The Ben Franklin Effect

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I admit that I like to be liked and to hear that others appreciate me. It gives me confidence and makes me feel happier. Do you have that too?

There are many techniques to be liked better and to influence others. Often, they are manipulative, and I’m not fond of that very much.

In this article, I write about the Ben Franklin effect. It might also be a way to influence someone and be nicer to you by knowing how to approach people (strangers) for help. But if it’s sincere, I think it’s a good method to do something good yourself and make others feel good too.

Who was Ben Franklin?

Ben Franklin was an inventor, writer, politician, and one of the heroes of American history. In addition to his many achievements, he contributed to drafting the Declaration of Independence, of which he was one of the signers.

The story

Ben Franklin strongly believed in learning lessons from experience. One of the valuable lessons was how he handled the hostility of a political opponent while serving in the Pennsylvania House of Representatives in the 18th century.

Ben Franklin was eager to persuade his political opponent to cooperate with him. He did not want to gain the respect of his political opponent by being submissive or servile. However, the man had a rare book Ben Franklin would like to see. He decided to write a note to the rival politician. It said it would be a great favor to him if he could see the book and that he would like to borrow it for a few days. The political opponent promptly sent the book, and after a week, Ben Franklin returned the book. He had enclosed a note expressing his gratitude for the favor. When they met soon after, the political opponent approached him and began to speak to Ben Franklin in a friendly and respectful manner—something he had never done before. The political opponent even went on to do favors for Ben Franklin. Eventually, they became good friends until death.

The lesson

In his autobiography, Ben Franklin wrote, “He that has once done you a kindness will be more ready to do you another, than he whom you yourself have obliged.”

The Ben Franklin effect is a psychological phenomenon: people like others more after they have done them a favor. This can also lead to yet another favor later. Even with people to whom they are neutral or even hostile.

So, it turns out that when we’ve done someone a favor, we’re more likely to have positive feelings toward that person.

Cognitive dissonance

That’s weird. You only do favors to people you like. Not to people you hate.

The Ben Franklin effect is an example of cognitive dissonance. Our brain cannot handle two conflicting thoughts or ideas. Only one of them can win in the end. It’s hard for our brain to reconcile hatred with favor. Because, again, you’re only doing favors to people you like. We justify that the other person likes us because they are doing us a favor. And it’s a two-way process: Not only do you sincerely do favors for people you like, but you start to like people more because you’re doing something good for them.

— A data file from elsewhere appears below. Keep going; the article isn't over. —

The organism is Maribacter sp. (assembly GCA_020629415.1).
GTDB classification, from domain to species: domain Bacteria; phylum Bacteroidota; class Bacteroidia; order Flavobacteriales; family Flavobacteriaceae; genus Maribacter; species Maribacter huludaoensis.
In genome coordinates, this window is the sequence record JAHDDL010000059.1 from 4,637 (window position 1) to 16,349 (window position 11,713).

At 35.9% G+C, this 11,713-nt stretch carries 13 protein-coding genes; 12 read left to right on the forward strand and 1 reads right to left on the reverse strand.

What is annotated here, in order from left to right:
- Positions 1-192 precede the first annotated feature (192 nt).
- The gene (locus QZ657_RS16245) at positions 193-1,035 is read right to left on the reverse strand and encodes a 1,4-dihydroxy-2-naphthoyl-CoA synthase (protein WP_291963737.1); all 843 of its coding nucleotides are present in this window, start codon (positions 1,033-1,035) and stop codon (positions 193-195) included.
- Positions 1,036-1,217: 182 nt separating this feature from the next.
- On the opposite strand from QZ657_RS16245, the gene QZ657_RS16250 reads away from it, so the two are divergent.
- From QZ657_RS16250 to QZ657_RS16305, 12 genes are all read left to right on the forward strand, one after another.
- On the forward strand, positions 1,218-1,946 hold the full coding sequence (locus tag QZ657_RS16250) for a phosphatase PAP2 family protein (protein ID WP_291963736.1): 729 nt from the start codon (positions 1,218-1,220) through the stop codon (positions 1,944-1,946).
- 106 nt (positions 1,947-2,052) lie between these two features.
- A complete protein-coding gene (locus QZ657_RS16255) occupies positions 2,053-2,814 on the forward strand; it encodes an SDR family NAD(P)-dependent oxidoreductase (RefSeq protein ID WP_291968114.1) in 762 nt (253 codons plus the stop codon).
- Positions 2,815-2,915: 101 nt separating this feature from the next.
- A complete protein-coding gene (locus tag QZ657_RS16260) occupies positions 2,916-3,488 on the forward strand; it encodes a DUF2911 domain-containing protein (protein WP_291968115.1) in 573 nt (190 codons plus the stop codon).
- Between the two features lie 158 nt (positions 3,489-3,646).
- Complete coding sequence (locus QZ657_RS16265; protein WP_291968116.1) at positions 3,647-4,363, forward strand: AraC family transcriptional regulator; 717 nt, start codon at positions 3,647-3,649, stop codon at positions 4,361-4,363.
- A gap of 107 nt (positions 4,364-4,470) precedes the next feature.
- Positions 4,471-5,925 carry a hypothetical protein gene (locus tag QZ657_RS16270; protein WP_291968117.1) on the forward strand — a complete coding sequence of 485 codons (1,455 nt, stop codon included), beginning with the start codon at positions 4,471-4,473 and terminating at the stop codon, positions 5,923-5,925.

How can you be liked better?

Make new connections

Returning to the Ben Franklin effect: To build a relationship with someone, don’t do a favor; ask for one instead. When people contact me, I almost always ask “How can I help you?”. It feels good to help others. But if I need something from someone else, it’s up to me to find the courage or charisma to act and ask for help. Of course, it’s easier to ask favors from people you know. The challenge is to make new connections with people you don’t know or may like you less.

Ask targeted questions

Ben Franklin didn’t send a note to his opponent asking them to go out for a beer at the inn. No, he immersed himself in the rival politician and made himself relevant by asking a pointed question if he could borrow a rare book.

Prepare yourself, show interest in the other person, make yourself relevant, and don’t sit back expecting others to help you. They do not.

Be grateful

Ben Franklin wrote a note and included it with the rare book he returned to his political opponent. It said how much he appreciated being able to borrow and look at the book.

By being genuinely grateful, the other person feels valued, and they will likely be open to helping you again.

The added value of your WHY

Your WHY can help you better understand who and what you need to live your WHY. That sounds very selfish, but your WHY is your contribution that has an effect on the world. A WHY is always action-oriented and positive. It helps others grow through service. By living your WHY you know what is good to do to gather the right new people around you.

Do you want to know more about your WHY? Then read this article or click here to discover what a WHY session looks like. Contact me today to get to know me and find out how I can help you!

What lesson do you take from this blog, and what do you do to be liked? Let me know in the comment field below. The other readers of this article. and I are looking forward to reading from you!

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Have you seen an error in this article? Let me know! I am grateful!


—Meg Jay, The Defining Decade
—Harold Klemp, The ECK Book of Parables, Book 3
—Ben Franklin on Wikipedia

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